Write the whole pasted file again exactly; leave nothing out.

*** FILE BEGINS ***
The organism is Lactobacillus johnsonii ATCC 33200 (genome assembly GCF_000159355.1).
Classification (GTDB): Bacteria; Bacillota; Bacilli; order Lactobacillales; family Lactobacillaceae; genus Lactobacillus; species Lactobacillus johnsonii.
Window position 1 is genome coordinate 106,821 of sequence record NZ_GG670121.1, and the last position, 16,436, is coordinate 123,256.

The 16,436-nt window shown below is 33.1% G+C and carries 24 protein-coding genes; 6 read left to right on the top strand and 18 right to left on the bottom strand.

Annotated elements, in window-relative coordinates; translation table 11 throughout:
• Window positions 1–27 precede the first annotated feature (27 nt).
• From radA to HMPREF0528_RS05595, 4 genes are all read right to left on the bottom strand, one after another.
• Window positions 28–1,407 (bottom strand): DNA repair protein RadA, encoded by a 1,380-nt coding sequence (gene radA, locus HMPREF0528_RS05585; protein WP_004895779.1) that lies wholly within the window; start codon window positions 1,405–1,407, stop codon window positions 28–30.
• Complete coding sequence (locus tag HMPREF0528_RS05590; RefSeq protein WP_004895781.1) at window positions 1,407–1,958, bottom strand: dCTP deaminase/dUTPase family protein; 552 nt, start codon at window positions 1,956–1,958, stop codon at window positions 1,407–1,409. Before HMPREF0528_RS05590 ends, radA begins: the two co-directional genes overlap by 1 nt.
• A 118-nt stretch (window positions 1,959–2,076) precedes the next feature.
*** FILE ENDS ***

The organism is Lactobacillus johnsonii ATCC 33200 (genome assembly GCF_000159355.1).
Classification (GTDB): Bacteria; Bacillota; Bacilli; order Lactobacillales; family Lactobacillaceae; genus Lactobacillus; species Lactobacillus johnsonii.
Window position 1 is genome coordinate 106,821 of sequence record NZ_GG670121.1, and the last position, 16,436, is coordinate 123,256.

The 16,436-nt window shown below is 33.1% G+C and carries 24 protein-coding genes; 6 read left to right on the top strand and 18 right to left on the bottom strand.

Annotated elements, in window-relative coordinates; translation table 11 throughout:
• Window positions 1–27 precede the first annotated feature (27 nt).
• From radA to HMPREF0528_RS05595, 4 genes are all read right to left on the bottom strand, one after another.
• Window positions 28–1,407 (bottom strand): DNA repair protein RadA, encoded by a 1,380-nt coding sequence (gene radA, locus HMPREF0528_RS05585; protein WP_004895779.1) that lies wholly within the window; start codon window positions 1,405–1,407, stop codon window positions 28–30.
• Complete coding sequence (locus tag HMPREF0528_RS05590; RefSeq protein WP_004895781.1) at window positions 1,407–1,958, bottom strand: dCTP deaminase/dUTPase family protein; 552 nt, start codon at window positions 1,956–1,958, stop codon at window positions 1,407–1,409. Before HMPREF0528_RS05590 ends, radA begins: the two co-directional genes overlap by 1 nt.
• A 118-nt stretch (window positions 1,959–2,076) precedes the next feature.